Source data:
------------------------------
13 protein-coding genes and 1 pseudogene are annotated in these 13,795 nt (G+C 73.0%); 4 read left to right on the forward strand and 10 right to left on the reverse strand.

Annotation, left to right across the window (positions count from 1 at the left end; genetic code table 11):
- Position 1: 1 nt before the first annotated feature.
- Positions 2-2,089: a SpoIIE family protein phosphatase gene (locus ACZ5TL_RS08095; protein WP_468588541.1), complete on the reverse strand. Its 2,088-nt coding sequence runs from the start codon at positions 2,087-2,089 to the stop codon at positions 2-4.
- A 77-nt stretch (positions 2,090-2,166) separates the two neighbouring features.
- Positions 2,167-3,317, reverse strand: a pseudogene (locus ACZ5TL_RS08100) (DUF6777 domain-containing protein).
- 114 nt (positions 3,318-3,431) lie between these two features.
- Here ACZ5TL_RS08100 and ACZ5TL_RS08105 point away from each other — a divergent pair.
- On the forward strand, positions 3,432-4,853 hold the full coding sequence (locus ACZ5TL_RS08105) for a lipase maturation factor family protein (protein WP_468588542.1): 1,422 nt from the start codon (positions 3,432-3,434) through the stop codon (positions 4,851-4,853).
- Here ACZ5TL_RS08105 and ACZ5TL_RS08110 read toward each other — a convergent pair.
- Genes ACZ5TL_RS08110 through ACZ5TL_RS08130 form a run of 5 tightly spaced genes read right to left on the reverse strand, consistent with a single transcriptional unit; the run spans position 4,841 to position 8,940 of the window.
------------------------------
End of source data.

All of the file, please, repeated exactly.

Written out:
13 protein-coding genes and 1 pseudogene are annotated in these 13,795 nt (G+C 73.0%); 4 read left to right on the forward strand and 10 right to left on the reverse strand.

Annotation, left to right across the window (positions count from 1 at the left end; genetic code table 11):
- Position 1: 1 nt before the first annotated feature.
- Positions 2-2,089: a SpoIIE family protein phosphatase gene (locus ACZ5TL_RS08095; protein WP_468588541.1), complete on the reverse strand. Its 2,088-nt coding sequence runs from the start codon at positions 2,087-2,089 to the stop codon at positions 2-4.
- A 77-nt stretch (positions 2,090-2,166) separates the two neighbouring features.
- Positions 2,167-3,317, reverse strand: a pseudogene (locus ACZ5TL_RS08100) (DUF6777 domain-containing protein).
- 114 nt (positions 3,318-3,431) lie between these two features.
- Here ACZ5TL_RS08100 and ACZ5TL_RS08105 point away from each other — a divergent pair.
- On the forward strand, positions 3,432-4,853 hold the full coding sequence (locus ACZ5TL_RS08105) for a lipase maturation factor family protein (protein WP_468588542.1): 1,422 nt from the start codon (positions 3,432-3,434) through the stop codon (positions 4,851-4,853).
- Here ACZ5TL_RS08105 and ACZ5TL_RS08110 read toward each other — a convergent pair.
- Genes ACZ5TL_RS08110 through ACZ5TL_RS08130 form a run of 5 tightly spaced genes read right to left on the reverse strand, consistent with a single transcriptional unit; the run spans position 4,841 to position 8,940 of the window.